Remembering Phil Hughes – A Ball He Should Have Ducked
Just two days back the Australian international cricketer Phil Hughes was alive and kicking and was batting at the historic Sydney Cricket Ground – SCG in a Sheffield Shield game against South Australia and his score was already in the 60s. As it is a normal practice in cricket bowlers do use bouncer ‘to keep the batsman honest’ the South Australian bowler Sean Abbott bowled a bouncer which turned out lethal for Phil Hughes as he was wearing an old fashioned helmet. The ball hit the exposed part of Hughes’ exposed back of his neck and he fell on the pitch immediately and went into comma.
The play between New South Wales and South Australia was stopped at that very moment and Phil Hughes was taken to a hospital in Sydney by helicopter. An immediate surgery was done was him but his condition remained critical for two days and this morning he breathed his last. A terrible thing to happen to not only the entire cricket fraternity but to the fans as well who are in huge shock to say the least. In their clarification the helmet manufacturers Masuri, who have their head quarters in England has explained that the helmet model Phil Huges was wearing is an old one and it does not protect the back of the head and neck as the newer model of Masuri helmets would have. What ever the reason may be, who so ever is at fault, the fact remains is that the game of Cricket has lost his son today.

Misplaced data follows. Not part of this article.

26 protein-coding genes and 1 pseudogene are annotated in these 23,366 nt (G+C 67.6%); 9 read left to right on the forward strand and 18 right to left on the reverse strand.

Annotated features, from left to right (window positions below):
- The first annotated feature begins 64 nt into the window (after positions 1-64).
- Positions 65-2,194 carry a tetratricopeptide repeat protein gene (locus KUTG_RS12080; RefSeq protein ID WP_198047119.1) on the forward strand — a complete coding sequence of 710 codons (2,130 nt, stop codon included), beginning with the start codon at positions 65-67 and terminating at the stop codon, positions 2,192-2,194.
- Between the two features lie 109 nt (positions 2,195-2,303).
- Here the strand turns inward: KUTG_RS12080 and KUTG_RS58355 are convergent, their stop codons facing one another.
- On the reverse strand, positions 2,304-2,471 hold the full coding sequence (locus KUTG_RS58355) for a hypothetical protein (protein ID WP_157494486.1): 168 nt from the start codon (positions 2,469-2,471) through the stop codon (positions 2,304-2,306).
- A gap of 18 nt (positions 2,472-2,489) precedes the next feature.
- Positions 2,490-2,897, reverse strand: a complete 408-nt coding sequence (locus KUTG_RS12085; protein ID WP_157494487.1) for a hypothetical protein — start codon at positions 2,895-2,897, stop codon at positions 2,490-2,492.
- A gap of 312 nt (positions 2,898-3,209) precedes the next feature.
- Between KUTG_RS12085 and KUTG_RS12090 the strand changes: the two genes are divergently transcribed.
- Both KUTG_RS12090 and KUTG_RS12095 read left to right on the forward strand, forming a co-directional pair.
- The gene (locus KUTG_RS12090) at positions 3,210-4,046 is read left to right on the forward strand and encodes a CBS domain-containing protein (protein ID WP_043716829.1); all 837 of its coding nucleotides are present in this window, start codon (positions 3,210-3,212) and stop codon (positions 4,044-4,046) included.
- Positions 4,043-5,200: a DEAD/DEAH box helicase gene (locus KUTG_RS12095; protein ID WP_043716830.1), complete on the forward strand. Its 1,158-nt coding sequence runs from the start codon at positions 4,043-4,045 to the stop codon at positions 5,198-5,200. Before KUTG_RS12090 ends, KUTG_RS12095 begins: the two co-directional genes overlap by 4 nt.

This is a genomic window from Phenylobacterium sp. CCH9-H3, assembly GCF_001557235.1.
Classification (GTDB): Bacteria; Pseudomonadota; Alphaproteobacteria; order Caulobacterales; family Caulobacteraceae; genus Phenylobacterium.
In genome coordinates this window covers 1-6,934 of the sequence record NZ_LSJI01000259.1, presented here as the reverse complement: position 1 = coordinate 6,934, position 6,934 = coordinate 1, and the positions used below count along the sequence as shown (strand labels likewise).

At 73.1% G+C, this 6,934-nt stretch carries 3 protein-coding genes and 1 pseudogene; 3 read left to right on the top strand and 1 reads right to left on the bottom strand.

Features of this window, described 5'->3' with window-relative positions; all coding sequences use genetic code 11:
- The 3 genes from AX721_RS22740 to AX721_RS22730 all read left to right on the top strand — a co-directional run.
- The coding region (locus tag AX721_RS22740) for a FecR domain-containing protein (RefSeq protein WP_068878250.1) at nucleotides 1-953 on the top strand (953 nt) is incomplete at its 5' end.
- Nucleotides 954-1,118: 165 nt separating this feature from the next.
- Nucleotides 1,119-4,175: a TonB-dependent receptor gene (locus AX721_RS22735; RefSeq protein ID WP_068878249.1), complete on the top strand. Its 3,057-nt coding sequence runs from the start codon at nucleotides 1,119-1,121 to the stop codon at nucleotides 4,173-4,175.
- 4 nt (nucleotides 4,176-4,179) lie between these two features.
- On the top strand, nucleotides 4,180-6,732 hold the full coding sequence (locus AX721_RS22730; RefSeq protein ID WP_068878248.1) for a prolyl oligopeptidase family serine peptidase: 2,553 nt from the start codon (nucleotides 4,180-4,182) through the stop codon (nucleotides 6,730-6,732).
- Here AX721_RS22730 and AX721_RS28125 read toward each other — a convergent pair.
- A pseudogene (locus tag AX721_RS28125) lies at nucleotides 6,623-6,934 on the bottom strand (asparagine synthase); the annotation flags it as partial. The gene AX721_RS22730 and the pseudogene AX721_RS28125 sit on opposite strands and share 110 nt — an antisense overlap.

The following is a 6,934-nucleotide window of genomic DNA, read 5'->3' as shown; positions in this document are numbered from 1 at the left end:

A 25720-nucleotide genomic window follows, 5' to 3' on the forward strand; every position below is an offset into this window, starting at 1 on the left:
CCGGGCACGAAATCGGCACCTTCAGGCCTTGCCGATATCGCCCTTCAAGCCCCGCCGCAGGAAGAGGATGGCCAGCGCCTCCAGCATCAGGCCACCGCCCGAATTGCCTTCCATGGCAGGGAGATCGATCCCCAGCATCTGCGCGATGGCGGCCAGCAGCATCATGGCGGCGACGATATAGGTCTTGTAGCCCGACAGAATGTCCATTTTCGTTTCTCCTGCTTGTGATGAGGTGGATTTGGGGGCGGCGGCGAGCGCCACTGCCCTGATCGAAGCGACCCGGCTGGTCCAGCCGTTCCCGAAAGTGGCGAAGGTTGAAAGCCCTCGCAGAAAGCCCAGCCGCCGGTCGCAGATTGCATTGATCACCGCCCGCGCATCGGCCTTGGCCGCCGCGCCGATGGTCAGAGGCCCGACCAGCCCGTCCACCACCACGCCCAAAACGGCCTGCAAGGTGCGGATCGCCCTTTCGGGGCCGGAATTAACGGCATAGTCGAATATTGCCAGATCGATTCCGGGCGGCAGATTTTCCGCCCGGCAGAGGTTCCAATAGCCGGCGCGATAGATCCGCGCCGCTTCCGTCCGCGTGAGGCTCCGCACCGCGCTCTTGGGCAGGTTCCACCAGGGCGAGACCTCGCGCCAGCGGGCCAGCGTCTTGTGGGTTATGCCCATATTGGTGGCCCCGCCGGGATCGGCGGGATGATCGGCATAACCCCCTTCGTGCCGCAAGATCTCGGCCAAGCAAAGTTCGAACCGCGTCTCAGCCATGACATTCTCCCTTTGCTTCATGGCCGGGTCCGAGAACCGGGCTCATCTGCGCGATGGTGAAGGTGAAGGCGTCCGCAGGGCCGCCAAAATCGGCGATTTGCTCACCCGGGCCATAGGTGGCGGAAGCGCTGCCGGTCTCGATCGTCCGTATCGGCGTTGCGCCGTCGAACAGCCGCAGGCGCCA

Life and Career of Phil Hughes
Phil Hughes was born on 30th November, 1988 in Macksville in New South Wales province of Australia. He grew up in a banana farm and then he was moved to Sydney where he started playing his first class cricket. After making his first class debut in 2007 at the age of 18, Phil became the youngest Australian to score a century in a Sheffield Shield game. In 2009, Hughes made is test debut against South Africa and scored back to back centuries against fast bowling attack which had Dale Steyn and Morne Morkel.
As it is normal with any cricketer Phil Hughes too saw both the ups and the downs in a career which sadly lasted for just 7 years and a bit but that only made him to come out as a stronger player then he was ever before.
Phil Hughes (Left Hand Opening Batsman)
Test Matches Played: 26 (Innings 49)
Runs: 1535, Average: 32.65
Highest Score: 160 Vs South Africa at Durban
100s: 3 50s: 7
One Day Internationals Played: 25 (Innings: 24)
Runs: 826, Average: 35.91
Highest: 138* Vs Sri Lanka at Hobart
100s: 2 50s: 4